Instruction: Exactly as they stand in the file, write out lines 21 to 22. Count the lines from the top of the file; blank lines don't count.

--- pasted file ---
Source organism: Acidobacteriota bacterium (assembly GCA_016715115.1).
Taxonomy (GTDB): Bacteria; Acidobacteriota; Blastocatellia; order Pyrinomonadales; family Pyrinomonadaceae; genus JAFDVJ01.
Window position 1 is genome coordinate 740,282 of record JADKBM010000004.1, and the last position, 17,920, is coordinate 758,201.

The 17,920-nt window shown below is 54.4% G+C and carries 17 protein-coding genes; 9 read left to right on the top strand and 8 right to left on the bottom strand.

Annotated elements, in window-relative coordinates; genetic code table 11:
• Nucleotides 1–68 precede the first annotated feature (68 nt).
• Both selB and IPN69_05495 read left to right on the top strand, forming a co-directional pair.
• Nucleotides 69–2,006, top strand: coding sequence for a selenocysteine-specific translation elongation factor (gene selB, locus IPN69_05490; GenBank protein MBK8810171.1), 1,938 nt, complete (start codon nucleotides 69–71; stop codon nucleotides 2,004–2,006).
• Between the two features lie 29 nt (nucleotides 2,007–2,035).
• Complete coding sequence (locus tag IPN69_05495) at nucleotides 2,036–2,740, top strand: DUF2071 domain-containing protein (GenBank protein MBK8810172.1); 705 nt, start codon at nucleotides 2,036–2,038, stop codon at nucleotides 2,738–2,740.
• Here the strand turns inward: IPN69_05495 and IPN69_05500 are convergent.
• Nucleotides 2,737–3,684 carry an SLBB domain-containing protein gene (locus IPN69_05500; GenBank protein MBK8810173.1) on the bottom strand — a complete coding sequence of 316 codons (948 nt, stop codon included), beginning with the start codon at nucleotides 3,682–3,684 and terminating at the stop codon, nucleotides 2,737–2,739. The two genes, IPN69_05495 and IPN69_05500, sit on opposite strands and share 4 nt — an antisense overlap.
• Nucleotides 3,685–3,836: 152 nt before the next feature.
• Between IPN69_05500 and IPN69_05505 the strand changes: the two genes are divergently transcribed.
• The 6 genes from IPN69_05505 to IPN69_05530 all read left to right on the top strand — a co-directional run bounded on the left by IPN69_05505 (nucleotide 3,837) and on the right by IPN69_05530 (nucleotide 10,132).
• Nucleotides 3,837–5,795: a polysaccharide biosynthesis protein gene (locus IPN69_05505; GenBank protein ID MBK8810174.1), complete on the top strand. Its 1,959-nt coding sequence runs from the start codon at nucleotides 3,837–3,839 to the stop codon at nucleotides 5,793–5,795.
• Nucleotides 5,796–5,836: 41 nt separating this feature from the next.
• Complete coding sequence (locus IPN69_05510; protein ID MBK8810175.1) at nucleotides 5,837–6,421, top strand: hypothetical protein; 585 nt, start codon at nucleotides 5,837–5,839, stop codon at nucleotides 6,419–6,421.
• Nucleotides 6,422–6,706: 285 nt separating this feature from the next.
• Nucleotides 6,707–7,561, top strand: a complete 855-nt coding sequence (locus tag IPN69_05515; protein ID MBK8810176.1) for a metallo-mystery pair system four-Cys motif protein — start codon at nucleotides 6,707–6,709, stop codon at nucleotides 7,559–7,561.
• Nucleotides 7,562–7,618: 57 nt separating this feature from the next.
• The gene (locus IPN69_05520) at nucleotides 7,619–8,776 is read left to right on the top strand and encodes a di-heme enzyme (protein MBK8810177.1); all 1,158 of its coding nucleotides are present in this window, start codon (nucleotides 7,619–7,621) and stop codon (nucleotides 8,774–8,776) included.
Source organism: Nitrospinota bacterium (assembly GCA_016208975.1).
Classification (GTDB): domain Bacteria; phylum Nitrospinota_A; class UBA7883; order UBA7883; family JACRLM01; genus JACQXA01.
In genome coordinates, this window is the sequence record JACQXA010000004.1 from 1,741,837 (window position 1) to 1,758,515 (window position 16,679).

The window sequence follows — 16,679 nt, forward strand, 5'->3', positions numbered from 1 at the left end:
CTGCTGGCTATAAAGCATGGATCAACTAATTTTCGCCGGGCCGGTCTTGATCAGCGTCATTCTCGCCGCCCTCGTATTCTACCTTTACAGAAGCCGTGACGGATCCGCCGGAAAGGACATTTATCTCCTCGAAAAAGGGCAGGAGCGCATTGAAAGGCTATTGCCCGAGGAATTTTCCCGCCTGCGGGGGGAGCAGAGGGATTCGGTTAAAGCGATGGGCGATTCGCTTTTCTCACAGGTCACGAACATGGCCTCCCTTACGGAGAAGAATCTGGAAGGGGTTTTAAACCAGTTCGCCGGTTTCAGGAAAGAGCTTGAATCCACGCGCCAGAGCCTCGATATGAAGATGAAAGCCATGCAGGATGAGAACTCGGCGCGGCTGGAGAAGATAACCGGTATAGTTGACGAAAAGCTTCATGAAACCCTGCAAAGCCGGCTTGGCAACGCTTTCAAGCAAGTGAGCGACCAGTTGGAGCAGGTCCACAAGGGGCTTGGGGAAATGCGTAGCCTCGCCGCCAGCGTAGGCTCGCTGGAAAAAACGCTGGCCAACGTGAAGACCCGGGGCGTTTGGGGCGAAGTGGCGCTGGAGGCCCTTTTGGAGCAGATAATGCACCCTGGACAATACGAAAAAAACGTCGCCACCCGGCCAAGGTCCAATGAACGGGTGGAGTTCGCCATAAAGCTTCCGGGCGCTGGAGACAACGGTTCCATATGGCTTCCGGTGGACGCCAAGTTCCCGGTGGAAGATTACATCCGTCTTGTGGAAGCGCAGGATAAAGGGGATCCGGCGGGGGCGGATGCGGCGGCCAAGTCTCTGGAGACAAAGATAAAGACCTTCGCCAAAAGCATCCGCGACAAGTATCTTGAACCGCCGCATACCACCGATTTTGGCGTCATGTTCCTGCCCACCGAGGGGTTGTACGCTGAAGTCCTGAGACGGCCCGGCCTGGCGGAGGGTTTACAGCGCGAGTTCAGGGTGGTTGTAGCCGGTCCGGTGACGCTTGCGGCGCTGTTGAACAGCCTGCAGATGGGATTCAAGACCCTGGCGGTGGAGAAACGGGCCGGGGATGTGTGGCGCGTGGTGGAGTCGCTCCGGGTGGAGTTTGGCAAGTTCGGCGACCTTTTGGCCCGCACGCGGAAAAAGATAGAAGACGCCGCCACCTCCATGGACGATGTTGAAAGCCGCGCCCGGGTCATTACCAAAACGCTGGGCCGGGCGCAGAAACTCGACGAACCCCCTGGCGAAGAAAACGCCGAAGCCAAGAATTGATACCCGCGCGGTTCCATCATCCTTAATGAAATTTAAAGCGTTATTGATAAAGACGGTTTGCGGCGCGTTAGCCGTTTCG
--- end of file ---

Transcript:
• Nucleotides 7,562–7,618: 57 nt separating this feature from the next.
• The gene (locus IPN69_05520) at nucleotides 7,619–8,776 is read left to right on the top strand and encodes a di-heme enzyme (protein MBK8810177.1); all 1,158 of its coding nucleotides are present in this window, start codon (nucleotides 7,619–7,621) and stop codon (nucleotides 8,774–8,776) included.